A new furnace developed at the Spallation Neutron Source has enabled an ORNL research collaboration to observe how phonons carry heat at high temperatures in uranium dioxide (UO2)—a prototype for present and future nuclear reactor fuels. The measurements taken in December with ARCS, the Wide Angular-Range Chopper Spectrometer at the Spallation Neutron Source, will help validate calculations and computer simulations needed to understand the performance of new fuel elements for nuclear power reactors.*

The furnace can heat a sample up to 1300°C. It is an essential new capability for ARCS that allows neutron scattering scientists access to thermal conditions approaching the temperatures experienced by fuel within a nuclear power reactor.

“The combination of high temperature and pulsed neutrons at the SNS made it possible in just a few days to get a handle on one of the important factors controlling heat transport (power) out of nuclear fuel,” say the experimenters, Judy Pang of ORNL and William Buyers of Canada’s Chalk River Laboratories. “The use of neutron beams was not just a noncontact way of looking inside a hot environment; it gave us microscopic information on how the phonons push their way past a screen of vibrating atoms as temperature increases. The outstanding capabilities of the ARCS spectrometer and the expert help of [ARCS lead instrument scientist] Doug Abernathy made the experiment highly successful.”

Phonons consist of the oscillations of the atoms around their mean positions in the atomic lattice of a material. Phonons transport heat. ARCS was able to measure how the number of phonons with a given energy, called the phonon “density of states,” changes within the UO2 fuel pellets as temperatures approach those of reactor cores. Phenomena called anharmonic effects change the way heat is transported out of the fuel to produce power: they break up the coherent motion of atoms, making the phonons less efficient as heat carriers.

The ARCS team was able to quickly analyze and plot the gigabytes (billions of pieces) of data collected by the sophisticated multiple-detector beam line. “We were able to provide the data in a form that can be compared directly with the computer simulations that they are working on,” says Abernathy.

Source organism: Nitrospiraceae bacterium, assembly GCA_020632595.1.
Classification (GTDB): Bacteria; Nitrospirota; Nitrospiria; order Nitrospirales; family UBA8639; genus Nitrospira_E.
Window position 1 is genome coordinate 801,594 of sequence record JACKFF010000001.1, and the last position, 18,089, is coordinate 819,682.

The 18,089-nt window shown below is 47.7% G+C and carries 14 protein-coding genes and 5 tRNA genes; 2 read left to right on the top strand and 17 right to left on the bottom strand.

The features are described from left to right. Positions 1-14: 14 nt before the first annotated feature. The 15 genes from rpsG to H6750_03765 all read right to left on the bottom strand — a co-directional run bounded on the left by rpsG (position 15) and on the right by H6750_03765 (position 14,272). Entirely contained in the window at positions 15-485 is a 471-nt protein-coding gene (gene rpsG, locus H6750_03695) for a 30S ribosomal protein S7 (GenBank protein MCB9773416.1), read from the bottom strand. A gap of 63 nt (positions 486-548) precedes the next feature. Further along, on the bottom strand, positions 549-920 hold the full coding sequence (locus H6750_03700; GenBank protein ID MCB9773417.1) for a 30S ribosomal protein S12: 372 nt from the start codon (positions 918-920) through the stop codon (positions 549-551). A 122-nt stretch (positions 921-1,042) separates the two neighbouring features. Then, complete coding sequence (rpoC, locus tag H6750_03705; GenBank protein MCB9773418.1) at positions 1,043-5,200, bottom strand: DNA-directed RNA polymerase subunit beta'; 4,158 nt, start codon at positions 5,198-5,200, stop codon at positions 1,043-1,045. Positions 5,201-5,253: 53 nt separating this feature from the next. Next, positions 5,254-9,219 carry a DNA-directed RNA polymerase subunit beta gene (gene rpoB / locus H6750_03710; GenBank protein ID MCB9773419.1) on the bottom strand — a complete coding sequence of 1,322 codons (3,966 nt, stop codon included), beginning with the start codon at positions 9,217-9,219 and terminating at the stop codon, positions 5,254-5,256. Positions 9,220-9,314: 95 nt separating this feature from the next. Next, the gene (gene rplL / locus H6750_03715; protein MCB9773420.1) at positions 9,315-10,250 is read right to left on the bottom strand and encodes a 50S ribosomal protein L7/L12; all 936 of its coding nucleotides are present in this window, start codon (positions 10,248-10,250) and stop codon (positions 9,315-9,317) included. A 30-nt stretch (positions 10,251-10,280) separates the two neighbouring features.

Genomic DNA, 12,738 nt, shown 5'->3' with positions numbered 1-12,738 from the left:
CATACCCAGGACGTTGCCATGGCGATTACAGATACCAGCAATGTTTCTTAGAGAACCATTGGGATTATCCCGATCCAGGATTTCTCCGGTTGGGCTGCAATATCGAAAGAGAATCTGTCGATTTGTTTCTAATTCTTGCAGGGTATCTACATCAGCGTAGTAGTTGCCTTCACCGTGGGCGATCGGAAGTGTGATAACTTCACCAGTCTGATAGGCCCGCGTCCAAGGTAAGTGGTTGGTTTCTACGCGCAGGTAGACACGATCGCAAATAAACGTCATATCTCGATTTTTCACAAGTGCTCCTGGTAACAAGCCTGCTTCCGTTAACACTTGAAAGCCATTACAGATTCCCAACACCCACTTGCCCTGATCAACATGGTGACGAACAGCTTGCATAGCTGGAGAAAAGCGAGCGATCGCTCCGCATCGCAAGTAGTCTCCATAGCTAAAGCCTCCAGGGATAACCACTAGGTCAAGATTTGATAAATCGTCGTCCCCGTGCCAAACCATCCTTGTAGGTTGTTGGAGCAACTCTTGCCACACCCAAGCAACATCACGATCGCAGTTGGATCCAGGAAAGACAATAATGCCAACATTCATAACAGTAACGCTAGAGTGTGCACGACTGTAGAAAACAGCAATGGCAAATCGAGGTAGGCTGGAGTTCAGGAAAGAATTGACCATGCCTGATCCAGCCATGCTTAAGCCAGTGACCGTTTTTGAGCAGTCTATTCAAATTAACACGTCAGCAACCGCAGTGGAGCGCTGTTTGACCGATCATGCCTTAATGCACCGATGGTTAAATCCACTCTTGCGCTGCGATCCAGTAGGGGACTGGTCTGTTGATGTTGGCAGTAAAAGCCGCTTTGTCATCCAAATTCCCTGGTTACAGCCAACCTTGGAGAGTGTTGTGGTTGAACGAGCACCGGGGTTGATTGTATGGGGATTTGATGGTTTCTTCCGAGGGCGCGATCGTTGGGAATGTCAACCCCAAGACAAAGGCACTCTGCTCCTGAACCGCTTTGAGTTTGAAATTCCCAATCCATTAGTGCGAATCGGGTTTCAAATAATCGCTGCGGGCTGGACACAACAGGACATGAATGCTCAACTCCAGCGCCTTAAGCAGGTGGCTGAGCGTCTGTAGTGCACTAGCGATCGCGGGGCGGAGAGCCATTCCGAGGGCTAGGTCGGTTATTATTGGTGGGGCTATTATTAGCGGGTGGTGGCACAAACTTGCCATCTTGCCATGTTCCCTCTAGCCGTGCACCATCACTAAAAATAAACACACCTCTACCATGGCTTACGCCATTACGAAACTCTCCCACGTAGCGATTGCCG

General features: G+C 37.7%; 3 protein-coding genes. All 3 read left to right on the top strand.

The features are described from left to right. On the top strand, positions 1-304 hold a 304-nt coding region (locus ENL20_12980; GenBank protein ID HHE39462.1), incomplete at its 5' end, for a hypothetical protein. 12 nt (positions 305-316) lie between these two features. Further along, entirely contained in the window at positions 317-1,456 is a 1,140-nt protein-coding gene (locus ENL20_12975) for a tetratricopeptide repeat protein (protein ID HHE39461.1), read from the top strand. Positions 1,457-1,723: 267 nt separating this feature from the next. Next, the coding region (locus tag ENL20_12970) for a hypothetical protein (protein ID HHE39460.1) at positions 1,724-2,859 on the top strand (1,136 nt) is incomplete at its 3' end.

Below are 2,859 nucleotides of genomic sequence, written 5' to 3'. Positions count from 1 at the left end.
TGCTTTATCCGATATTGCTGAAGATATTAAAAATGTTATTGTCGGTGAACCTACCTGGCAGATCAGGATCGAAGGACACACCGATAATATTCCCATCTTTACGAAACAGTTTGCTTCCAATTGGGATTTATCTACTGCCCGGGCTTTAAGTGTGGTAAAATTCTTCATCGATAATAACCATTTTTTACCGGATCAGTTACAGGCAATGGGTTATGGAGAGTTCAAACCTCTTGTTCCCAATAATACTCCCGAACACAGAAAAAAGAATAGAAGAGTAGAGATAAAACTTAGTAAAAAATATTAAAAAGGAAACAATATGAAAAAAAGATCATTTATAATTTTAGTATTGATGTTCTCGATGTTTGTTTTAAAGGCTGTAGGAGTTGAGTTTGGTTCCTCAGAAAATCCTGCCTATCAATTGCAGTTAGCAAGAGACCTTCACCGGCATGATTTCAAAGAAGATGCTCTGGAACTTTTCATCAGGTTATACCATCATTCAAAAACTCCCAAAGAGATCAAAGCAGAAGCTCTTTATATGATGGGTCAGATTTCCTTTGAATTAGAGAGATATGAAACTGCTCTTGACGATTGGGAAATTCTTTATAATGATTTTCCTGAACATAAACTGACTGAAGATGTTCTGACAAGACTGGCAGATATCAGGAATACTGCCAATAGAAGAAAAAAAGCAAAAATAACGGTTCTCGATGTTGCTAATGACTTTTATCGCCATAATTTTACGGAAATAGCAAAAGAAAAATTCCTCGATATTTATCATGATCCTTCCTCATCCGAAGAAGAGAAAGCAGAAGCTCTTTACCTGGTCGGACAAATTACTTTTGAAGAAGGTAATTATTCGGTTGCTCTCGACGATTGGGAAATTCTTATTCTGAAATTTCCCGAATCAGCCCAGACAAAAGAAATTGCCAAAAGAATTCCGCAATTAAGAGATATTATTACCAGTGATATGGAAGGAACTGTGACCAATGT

The new furnace was designed by the SNS Sample Environment team and a team of engineers led by Lou Santodonato. “When this was at maximum temperature it was at about 200 amps of current and about 10 volts on the heating element—a pretty high power. We are learning how to deal with all that,” Abernathy says.

The researchers will bring new samples and calculations to SNS in the spring and measure UO2 pellets prepared with different numbers of defects, using different incident neutron energies. “By measuring more precisely exactly how this is happening, you can really get a handle on how heat transport is affected by defects and see whether the researchers’ calculations are showing what we are in fact measuring, so that we can trust the calculations to guide the design of a new fuel element,” Abernathy says.

*The collaboration between SNS, ORNL’s Material Science and Technology Division, and Chalk River researchers was supported as part of the Center for Materials Science of Nuclear Fuel, an Energy Frontier Research Center funded by the U.S. Department of Energy’s Office of Basic Energy Sciences. and hosted by Idaho National Laboratory. The EFRC coordinates a multi-institutional experimental and computational effort in which neutron scattering is used to provide information on the thermal properties of fuel elements at the atomic level—an important component of understanding the effects of high temperature and irradiation-induced defects on thermal transport in nuclear fuels.